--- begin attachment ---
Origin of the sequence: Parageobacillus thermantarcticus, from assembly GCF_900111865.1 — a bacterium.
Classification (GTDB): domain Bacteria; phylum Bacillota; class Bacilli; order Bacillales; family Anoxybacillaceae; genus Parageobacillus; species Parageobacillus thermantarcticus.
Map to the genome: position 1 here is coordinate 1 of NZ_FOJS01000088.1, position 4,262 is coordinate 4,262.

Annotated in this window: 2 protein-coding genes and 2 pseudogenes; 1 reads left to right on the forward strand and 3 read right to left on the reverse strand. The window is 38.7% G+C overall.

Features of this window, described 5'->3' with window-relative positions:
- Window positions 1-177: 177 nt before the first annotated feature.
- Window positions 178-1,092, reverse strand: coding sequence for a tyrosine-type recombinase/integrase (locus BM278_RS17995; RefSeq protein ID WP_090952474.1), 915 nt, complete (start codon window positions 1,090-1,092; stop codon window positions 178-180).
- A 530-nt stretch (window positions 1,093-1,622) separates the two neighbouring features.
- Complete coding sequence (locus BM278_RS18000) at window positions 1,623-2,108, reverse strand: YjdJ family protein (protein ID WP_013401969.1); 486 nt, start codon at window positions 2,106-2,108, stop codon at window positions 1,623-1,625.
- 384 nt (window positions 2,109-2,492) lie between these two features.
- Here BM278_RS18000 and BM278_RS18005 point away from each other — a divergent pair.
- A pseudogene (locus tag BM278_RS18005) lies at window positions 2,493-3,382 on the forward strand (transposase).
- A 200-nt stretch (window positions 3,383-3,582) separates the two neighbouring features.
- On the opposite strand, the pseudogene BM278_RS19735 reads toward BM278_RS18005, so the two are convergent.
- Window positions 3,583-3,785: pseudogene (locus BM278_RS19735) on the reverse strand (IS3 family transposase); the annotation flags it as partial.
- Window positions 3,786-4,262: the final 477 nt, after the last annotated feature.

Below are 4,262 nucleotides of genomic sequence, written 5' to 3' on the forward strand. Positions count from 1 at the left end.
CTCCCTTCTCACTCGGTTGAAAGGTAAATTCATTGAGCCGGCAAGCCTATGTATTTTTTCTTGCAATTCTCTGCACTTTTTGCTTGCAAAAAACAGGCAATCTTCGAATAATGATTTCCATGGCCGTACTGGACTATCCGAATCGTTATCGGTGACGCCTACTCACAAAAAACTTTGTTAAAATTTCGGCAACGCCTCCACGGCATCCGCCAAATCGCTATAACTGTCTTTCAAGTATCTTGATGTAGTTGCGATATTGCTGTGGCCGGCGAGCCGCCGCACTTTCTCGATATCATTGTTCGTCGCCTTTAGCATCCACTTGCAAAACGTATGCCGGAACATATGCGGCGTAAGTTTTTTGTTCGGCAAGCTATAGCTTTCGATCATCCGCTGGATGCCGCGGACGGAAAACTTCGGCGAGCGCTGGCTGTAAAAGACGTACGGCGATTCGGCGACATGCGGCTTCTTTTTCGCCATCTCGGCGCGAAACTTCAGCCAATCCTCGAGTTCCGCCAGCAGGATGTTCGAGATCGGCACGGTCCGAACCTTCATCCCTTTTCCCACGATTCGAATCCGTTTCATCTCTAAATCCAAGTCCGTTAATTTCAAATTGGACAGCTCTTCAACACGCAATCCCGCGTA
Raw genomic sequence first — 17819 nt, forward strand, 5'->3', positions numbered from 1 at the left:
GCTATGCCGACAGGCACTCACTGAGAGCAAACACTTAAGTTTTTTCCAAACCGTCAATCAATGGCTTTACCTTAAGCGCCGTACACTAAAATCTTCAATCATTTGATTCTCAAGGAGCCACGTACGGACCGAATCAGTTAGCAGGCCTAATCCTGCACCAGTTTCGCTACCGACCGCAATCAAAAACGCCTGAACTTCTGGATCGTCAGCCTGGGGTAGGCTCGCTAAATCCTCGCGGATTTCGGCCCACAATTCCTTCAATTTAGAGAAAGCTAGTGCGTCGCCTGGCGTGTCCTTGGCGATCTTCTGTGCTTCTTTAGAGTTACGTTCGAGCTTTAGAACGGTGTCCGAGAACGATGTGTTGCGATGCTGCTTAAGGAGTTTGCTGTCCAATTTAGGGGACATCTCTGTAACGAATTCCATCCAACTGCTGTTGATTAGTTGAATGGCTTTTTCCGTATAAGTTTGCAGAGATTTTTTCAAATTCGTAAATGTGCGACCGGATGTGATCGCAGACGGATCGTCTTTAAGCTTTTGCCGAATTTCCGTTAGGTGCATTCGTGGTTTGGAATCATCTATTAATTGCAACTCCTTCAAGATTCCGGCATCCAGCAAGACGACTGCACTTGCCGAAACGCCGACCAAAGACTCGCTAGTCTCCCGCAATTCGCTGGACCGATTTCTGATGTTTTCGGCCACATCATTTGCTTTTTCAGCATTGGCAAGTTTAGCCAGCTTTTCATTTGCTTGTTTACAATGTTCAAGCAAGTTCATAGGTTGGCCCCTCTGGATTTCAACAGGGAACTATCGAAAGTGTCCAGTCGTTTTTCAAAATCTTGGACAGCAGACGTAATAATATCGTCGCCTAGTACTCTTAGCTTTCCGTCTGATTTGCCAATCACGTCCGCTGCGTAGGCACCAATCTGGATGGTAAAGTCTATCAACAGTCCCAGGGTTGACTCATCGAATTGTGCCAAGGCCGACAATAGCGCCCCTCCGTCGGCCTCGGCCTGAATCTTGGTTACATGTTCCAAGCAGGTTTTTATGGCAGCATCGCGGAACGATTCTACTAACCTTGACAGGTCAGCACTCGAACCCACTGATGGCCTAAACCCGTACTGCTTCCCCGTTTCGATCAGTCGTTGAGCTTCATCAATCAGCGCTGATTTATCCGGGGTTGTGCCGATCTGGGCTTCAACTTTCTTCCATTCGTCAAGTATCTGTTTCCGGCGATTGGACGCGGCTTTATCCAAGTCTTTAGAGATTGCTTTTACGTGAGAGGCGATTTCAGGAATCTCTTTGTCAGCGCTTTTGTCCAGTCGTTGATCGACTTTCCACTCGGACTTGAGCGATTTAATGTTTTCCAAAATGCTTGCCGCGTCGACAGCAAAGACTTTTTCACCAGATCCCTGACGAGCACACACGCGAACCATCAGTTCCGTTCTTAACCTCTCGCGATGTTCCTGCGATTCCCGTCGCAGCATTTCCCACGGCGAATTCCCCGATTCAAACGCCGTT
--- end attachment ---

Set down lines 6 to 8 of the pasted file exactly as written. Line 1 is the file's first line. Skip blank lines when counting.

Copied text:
- Window positions 1-177: 177 nt before the first annotated feature.
- Window positions 178-1,092, reverse strand: coding sequence for a tyrosine-type recombinase/integrase (locus BM278_RS17995; RefSeq protein ID WP_090952474.1), 915 nt, complete (start codon window positions 1,090-1,092; stop codon window positions 178-180).
- A 530-nt stretch (window positions 1,093-1,622) separates the two neighbouring features.